However, I would never say "adjad ide a könyvet, légyszíves" unless I wanted to sound old-fashioned/rural. The same for "odább". I'd never use it and I've never heard it. It's "odébb" or "arrébb". Even "arrább" is more frequently heard than "odább".
    I guess your book is a pre-war edition:D You'd better ditch it:D

    P.S. There are many Goggle search hits for "odább" so there's something wrong with my Hungarian? :eek:
     
    Last edited by a moderator: May 6, 2013
  9. tomtombp Senior Member

    Hungarian
    Ok, I see that this is in line with what your book says, so keep the book if you like it;)
     
  10. Zsanna

    Zsanna ModErrata

    Hungary
    Hungarian - Hungary
    Thank you very much, I will.:p
    I have to admit that I have found several times some examples a bit outdated in it (my copy was published in 1983!) but I trust Grétsy and Kovalovszszky. I've never managed to catch them making a mistake - apart from the fact that there are not many who did better than e.g. Grétsy for explaining how our language works.
    But then: de gustibus...:)
     
    Last edited: May 7, 2013
  11. Akitlosz Senior Member

    Hungary
    Hungarian
    I agree with Zsanna, and I disagree with tomtombp.
     
  12. tomtombp Senior Member

    Hungarian
    Last edited: Oct 6, 2013
  13. Zsanna

    Zsanna ModErrata

    Hungary
    Hungarian - Hungary
    Tom, I can't open your link above.
     
  14. Olivier0 Senior Member

    Toulouse
    français - France
    I can open it and here is the only relevant part:
    -- Olivier
     
    Last edited: Oct 8, 2013
  15. Zsanna

    Zsanna ModErrata

    Hungary
    Hungarian - Hungary
    Thanks, Olivier.:)
    Now the only thing to find out is what this "E/2 alak" is...
     
    Last edited: Oct 8, 2013
  16. Olivier0 Senior Member

    Toulouse
    français - France
    Egyes szám 2. személy = second-person singular, so they are saying that the final -d in mondd or in várd is not a special imperative mark with personal mark "zero" (no mark), but the usual -d personal mark with the -j imperative mark dropped when shortening the full form mondjad, várjad.
    -- Olivier
     
  17. Zsanna

    Zsanna ModErrata

    Hungary
    Hungarian - Hungary
    Thank you again!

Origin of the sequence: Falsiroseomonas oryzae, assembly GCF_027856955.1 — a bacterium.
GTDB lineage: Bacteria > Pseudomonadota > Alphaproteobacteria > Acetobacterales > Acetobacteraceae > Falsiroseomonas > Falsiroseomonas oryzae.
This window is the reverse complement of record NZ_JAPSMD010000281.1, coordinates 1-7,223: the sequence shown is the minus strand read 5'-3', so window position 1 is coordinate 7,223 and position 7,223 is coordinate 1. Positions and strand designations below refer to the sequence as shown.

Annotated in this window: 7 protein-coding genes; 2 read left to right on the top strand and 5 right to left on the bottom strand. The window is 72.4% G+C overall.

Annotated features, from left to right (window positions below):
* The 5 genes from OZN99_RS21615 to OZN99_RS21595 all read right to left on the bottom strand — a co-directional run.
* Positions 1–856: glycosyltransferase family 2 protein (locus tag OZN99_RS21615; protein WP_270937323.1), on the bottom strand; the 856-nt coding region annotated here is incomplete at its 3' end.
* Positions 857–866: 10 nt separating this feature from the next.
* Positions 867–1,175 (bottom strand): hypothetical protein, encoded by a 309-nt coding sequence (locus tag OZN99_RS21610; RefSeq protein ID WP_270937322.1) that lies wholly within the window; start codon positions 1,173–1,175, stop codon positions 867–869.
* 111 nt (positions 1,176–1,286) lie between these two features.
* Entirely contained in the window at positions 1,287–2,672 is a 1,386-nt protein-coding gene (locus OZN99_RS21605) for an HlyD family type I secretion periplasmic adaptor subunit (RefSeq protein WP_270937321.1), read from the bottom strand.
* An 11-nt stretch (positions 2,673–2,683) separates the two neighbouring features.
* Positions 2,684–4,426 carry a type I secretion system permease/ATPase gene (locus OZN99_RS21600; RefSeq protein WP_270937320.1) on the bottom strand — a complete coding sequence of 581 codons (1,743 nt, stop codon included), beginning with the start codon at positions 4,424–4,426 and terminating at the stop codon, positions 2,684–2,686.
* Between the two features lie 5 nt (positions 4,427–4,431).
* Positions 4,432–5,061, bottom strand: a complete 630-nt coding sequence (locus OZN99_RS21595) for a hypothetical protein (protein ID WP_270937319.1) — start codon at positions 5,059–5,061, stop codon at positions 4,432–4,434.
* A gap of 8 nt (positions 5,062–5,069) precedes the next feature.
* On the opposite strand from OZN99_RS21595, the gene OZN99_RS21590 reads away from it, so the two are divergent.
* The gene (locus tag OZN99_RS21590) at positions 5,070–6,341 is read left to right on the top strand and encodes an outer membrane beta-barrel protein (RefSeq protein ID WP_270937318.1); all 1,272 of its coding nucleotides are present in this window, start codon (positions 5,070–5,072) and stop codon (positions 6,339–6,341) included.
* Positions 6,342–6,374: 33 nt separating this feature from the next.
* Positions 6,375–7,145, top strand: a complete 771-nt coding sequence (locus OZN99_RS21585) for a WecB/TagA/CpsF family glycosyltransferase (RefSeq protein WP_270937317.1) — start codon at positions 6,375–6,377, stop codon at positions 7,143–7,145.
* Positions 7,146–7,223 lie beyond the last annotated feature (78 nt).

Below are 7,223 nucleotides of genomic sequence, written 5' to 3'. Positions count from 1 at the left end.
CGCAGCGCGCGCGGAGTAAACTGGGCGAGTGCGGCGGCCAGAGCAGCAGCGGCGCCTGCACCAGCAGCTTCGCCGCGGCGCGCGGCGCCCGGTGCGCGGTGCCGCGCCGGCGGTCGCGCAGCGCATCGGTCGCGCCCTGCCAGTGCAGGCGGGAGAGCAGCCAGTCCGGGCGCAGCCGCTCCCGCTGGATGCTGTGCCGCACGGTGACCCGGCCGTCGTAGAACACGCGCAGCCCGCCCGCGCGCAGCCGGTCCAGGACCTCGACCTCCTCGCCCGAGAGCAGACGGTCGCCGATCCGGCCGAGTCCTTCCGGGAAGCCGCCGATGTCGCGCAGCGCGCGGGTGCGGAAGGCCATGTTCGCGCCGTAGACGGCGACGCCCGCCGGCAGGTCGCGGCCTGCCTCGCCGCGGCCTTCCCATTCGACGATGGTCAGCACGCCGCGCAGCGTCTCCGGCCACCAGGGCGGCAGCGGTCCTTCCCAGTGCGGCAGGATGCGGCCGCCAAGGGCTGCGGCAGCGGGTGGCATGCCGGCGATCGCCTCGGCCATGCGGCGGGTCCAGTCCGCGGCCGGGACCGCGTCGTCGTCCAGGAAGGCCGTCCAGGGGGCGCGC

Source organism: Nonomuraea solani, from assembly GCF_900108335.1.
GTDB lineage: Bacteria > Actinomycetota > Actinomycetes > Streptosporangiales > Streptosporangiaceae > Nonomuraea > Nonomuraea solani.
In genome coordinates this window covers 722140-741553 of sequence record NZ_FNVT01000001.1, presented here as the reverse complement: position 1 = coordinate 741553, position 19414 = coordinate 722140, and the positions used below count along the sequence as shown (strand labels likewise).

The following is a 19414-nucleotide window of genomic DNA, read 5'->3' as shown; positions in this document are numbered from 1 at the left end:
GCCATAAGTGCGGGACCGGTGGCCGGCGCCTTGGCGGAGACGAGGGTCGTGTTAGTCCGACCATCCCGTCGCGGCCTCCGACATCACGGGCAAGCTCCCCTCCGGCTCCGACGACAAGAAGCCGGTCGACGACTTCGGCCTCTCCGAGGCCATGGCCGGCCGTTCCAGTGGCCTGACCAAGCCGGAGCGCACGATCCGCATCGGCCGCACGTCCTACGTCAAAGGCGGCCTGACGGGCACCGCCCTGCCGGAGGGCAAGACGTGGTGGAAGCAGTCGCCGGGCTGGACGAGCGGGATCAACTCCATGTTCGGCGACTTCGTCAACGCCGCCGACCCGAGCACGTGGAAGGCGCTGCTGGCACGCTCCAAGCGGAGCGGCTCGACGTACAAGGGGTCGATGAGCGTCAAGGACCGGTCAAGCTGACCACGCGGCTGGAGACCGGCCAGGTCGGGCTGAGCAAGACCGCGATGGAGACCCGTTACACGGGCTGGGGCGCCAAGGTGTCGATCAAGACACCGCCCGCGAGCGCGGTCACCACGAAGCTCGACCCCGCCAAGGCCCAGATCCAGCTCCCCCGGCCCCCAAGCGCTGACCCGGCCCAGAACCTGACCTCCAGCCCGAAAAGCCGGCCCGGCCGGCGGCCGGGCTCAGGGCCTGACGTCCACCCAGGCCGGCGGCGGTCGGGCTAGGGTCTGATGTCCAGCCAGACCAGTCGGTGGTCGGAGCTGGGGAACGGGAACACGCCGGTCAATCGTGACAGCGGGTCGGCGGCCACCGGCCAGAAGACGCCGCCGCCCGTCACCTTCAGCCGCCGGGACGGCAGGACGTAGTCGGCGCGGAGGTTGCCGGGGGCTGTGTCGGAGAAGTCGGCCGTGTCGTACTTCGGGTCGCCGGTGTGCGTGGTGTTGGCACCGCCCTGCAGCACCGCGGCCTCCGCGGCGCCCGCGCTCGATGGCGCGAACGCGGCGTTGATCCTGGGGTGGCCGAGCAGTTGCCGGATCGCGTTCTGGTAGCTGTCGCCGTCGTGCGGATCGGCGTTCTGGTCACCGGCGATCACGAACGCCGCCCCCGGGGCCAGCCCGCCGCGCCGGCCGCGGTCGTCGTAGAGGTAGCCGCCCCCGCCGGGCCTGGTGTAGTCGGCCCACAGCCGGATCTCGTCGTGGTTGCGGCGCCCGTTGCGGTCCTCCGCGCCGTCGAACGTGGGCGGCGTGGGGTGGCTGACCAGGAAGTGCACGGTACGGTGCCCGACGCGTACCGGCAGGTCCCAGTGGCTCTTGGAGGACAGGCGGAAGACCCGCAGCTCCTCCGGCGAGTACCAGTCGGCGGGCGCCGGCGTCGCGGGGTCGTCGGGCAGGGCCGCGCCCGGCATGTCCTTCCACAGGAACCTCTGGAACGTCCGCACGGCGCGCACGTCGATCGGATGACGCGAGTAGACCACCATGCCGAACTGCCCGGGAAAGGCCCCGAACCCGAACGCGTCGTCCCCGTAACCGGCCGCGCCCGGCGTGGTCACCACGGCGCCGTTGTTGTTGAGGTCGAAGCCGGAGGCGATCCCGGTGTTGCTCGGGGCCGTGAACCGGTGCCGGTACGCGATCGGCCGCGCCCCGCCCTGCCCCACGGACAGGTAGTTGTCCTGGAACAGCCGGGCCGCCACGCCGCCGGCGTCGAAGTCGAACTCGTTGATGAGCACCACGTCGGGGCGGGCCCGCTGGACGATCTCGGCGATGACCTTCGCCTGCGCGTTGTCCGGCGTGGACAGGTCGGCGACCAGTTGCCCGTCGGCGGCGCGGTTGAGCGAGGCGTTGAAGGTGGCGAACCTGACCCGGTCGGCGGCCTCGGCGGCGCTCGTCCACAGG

I hope foreign learners don't think it is a "proper term"... Or is it? (In my time, it was 1.sz. 2.szem.)
    But we are getting really off topic. (The trouble is that already the link does not seem to be too much to the point.)
     
  18. franknagy

    franknagy Senior Member

    A book for foreigners translated the "Felszólító mód" to "Imperative and Subjunctive Mood".
    If it expresses Subjunctive then the longer form is used. If it expresses Imperative the the shorter one.

    Hagyd békén az öcsémet! = Leave my brother alone.
    Azt mondta neked, hogy hagyjad békén az öccsé? = Did she told you that you left her brother alone?
     
  19. gorilla Junior Member

    Hungary
    Hungarian - Hungary
    When I was in primary school around 1997, our teacher used E/1., T/2. etc. (we also jokingly pronounced it as "eper" and "teper")
     
  20. Zsanna

    Zsanna ModErrata

    Hungary
    Hungarian - Hungary
    Frank, I think the second example is the same imperative... Maybe something like: Azt akarom, hogy hagyd/hagyjad békén az öcsémet (= I want you to leave my brother alone) would be better? Only even in this case both forms can be used.

    Gorilla, it certainly has the advantage to be shorter.:) (Was it then "eperegy" and "teperkettő"?:eek:)
     
  21. tomtombp Senior Member

    Hungarian
    Sorry, I was abroad and just got back. It seems that the link I inserted above can't be opened from Hungary.
    Edit: After I sent this post I tried the link again and it opened:confused: Sorry.